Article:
Managing a software development team can be a difficult task when everything is moving along exactly as expected. When you add in the paradigm shift of Agile Software Development with Scrum, management doesn’t always have the same insights into what makes up an efficient use of a development team’s time. For the rest of this post, lets assume that we are working with a 2 week sprint, with the first day half-used for sprint planning, and the last day half used for the sprint retrospective.

It seems that the whole world thinks about time in a strictly linear perspective, aka, I did task x from 10:00AM until 11:00AM. While this may work when you are recording events that have occurred in the past, it often does not tell the real story when you are forecasting how much time a particular task or story will take.

When in a sprint planning session, some managers or scrum masters insist on adding stories or tasks to a sprint until they reach this “magical” amount of story points that the velocity of the team has indicated should be a realistic amount of work for a sprint. Unfortunately, when simply taking the top x tasks off the top of the list of items that are ready to work, failing to take into account the composition of the types and difficulty of those tasks can adversely impact the amount of story points that can be completed in a sprint.

Instead of thinking of time as linear, for the purpose of sprint planning, it is helpful to think of time as being a three-dimensional column. A single sprint would be represented by a standard 1 gallon water pitcher, and the stories or tasks to be addressed during the sprint can be represented by balls of various diameters based on the story points assigned each story. Lets assume that the average velocity for the team is 120 story points, and we are using the Fibonnacci sequence (1,2,3,5,8,13,21) as the valid story points for any story in a sprint, and the story point for a story is proportional to the size of the ball representing the story. Now, during sprint planning, the idea is to get as many story points complete during the sprint as possible, which would mean we could either take on 120 of the 1 point stories, 6 of the 21 point stories, or some combination of all sized story points.

The thing to remember about assigning story points to stories is that they are an approximation of the relative amount of effort required to complete a task.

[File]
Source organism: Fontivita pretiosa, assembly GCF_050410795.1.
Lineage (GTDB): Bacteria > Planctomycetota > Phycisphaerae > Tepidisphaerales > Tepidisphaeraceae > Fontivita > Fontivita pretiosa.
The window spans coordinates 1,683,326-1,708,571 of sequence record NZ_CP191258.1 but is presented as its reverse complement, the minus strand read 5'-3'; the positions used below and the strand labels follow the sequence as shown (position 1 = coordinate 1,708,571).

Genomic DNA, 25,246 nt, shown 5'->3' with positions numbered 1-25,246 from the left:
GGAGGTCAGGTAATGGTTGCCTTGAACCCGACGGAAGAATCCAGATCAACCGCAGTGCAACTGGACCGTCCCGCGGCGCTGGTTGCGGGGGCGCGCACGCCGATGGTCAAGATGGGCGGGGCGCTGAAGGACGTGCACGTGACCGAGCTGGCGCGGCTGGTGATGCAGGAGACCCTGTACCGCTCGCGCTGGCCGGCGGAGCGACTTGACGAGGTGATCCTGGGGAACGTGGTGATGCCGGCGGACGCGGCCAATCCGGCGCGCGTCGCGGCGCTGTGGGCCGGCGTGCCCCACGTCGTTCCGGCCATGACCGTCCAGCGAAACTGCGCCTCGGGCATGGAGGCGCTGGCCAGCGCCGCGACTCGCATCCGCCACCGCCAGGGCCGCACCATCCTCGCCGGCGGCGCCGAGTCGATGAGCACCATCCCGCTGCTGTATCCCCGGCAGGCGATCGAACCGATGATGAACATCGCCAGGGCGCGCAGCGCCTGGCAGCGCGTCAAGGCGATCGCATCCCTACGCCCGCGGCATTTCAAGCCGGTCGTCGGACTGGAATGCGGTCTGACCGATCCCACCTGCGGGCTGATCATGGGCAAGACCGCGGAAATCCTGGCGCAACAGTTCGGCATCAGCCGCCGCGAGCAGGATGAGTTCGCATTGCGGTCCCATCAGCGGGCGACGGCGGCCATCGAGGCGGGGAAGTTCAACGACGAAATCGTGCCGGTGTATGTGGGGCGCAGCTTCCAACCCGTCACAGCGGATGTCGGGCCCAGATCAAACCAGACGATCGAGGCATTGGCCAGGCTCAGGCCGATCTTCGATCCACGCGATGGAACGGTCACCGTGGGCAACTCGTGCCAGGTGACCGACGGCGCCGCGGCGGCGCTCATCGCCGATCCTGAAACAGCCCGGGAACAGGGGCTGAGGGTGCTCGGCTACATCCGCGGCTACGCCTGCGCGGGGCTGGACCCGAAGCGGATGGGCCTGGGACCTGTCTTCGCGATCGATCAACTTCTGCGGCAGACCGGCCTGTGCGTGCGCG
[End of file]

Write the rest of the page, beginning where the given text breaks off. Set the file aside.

If you were to simply add up the number of points you would see that any combination would be equally as desirable as your sum comes up close to the total desired number of story points. However, when you think of a sprint as a pitcher, and stories as balls, it becomes obvious fairly quickly that you will never be able to fill all of the space between the spheres. However, by mixing the sizes of the balls, similar to the way tightly-packed clay soil mixes various particle sizes, you can squeeze out the empty space in the sprint, ultimately allowing the team to complete more story points than their velocity might suggest.

The thing to remember about assigning story points to stories is that they are an approximation of the relative amount of effort required to complete a task. As a result, the larger the number of story points required to complete a task, the more uncertainty there is in the estimate of the effort required. Thus, when developers run across stories that they are unsure about how to resolve, they should be estimated with a higher number of story points than a similarly scoped story that has less uncertainty. Many times larger stories are assigned 21 points and added into sprints without realizing that that will be a corresponding drop in overall velocity for the sprint due to the added complexity of the high story point story.

In previous positions, management would pressure the development team into including 3 or 4 of the 21 point stories into a single 120 story point sprint, expecting everything to be completed at the end of those two weeks. Unfortunately they did not heed the advice of the team, and were completely shocked when the team did not complete all of the story points for the sprint.

The first issue is that in Agile Development, management does not dictate exactly what stories are to be addressed during a given sprint. It should only provide the priority of the tasks, and the development team should resolve stories as times allows in the sprint based upon the priority.

Not to belabor the point, but with these large-effort stories, many times the man-hours to story-point ratio is much higher than it would be for a story with fewer story points simply due to the complexity inherent in the higher point task. An ideal sprint would be loaded with stories of all different story points, with at most 1 or 2 high story point stories per sprint.